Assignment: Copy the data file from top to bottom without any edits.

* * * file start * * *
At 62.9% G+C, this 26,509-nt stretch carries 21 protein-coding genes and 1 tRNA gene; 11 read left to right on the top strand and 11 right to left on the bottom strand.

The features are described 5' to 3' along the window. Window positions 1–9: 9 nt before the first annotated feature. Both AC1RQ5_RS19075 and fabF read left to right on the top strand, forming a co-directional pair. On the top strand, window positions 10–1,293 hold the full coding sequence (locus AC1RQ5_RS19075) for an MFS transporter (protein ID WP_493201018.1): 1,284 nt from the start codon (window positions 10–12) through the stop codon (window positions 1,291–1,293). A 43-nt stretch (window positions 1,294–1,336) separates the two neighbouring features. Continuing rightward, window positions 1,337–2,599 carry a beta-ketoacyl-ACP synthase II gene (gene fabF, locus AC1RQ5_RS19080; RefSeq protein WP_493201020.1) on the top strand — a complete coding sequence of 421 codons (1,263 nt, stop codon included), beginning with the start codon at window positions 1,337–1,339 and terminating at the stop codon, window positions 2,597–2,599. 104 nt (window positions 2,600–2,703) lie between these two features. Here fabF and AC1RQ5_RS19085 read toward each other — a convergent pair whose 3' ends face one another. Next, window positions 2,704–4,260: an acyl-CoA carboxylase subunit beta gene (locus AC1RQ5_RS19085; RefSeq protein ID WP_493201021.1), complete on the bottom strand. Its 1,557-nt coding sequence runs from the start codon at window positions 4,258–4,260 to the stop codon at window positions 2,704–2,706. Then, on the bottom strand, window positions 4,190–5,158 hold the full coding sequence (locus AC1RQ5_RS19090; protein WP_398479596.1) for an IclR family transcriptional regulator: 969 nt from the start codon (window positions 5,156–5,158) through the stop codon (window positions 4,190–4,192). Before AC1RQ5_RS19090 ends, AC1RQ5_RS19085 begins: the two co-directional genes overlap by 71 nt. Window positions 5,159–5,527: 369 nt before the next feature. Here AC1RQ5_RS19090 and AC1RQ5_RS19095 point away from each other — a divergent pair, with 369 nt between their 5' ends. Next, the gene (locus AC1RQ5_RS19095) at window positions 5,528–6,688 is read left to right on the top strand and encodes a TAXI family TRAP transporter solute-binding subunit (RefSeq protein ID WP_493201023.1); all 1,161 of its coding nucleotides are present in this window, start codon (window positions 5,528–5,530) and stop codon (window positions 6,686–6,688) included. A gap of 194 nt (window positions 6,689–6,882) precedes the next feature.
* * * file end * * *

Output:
At 62.9% G+C, this 26,509-nt stretch carries 21 protein-coding genes and 1 tRNA gene; 11 read left to right on the top strand and 11 right to left on the bottom strand.

The features are described 5' to 3' along the window. Window positions 1–9: 9 nt before the first annotated feature. Both AC1RQ5_RS19075 and fabF read left to right on the top strand, forming a co-directional pair. On the top strand, window positions 10–1,293 hold the full coding sequence (locus AC1RQ5_RS19075) for an MFS transporter (protein ID WP_493201018.1): 1,284 nt from the start codon (window positions 10–12) through the stop codon (window positions 1,291–1,293). A 43-nt stretch (window positions 1,294–1,336) separates the two neighbouring features. Continuing rightward, window positions 1,337–2,599 carry a beta-ketoacyl-ACP synthase II gene (gene fabF, locus AC1RQ5_RS19080; RefSeq protein WP_493201020.1) on the top strand — a complete coding sequence of 421 codons (1,263 nt, stop codon included), beginning with the start codon at window positions 1,337–1,339 and terminating at the stop codon, window positions 2,597–2,599. 104 nt (window positions 2,600–2,703) lie between these two features. Here fabF and AC1RQ5_RS19085 read toward each other — a convergent pair whose 3' ends face one another. Next, window positions 2,704–4,260: an acyl-CoA carboxylase subunit beta gene (locus AC1RQ5_RS19085; RefSeq protein ID WP_493201021.1), complete on the bottom strand. Its 1,557-nt coding sequence runs from the start codon at window positions 4,258–4,260 to the stop codon at window positions 2,704–2,706. Then, on the bottom strand, window positions 4,190–5,158 hold the full coding sequence (locus AC1RQ5_RS19090; protein WP_398479596.1) for an IclR family transcriptional regulator: 969 nt from the start codon (window positions 5,156–5,158) through the stop codon (window positions 4,190–4,192). Before AC1RQ5_RS19090 ends, AC1RQ5_RS19085 begins: the two co-directional genes overlap by 71 nt. Window positions 5,159–5,527: 369 nt before the next feature. Here AC1RQ5_RS19090 and AC1RQ5_RS19095 point away from each other — a divergent pair, with 369 nt between their 5' ends. Next, the gene (locus AC1RQ5_RS19095) at window positions 5,528–6,688 is read left to right on the top strand and encodes a TAXI family TRAP transporter solute-binding subunit (RefSeq protein ID WP_493201023.1); all 1,161 of its coding nucleotides are present in this window, start codon (window positions 5,528–5,530) and stop codon (window positions 6,686–6,688) included. A gap of 194 nt (window positions 6,689–6,882) precedes the next feature.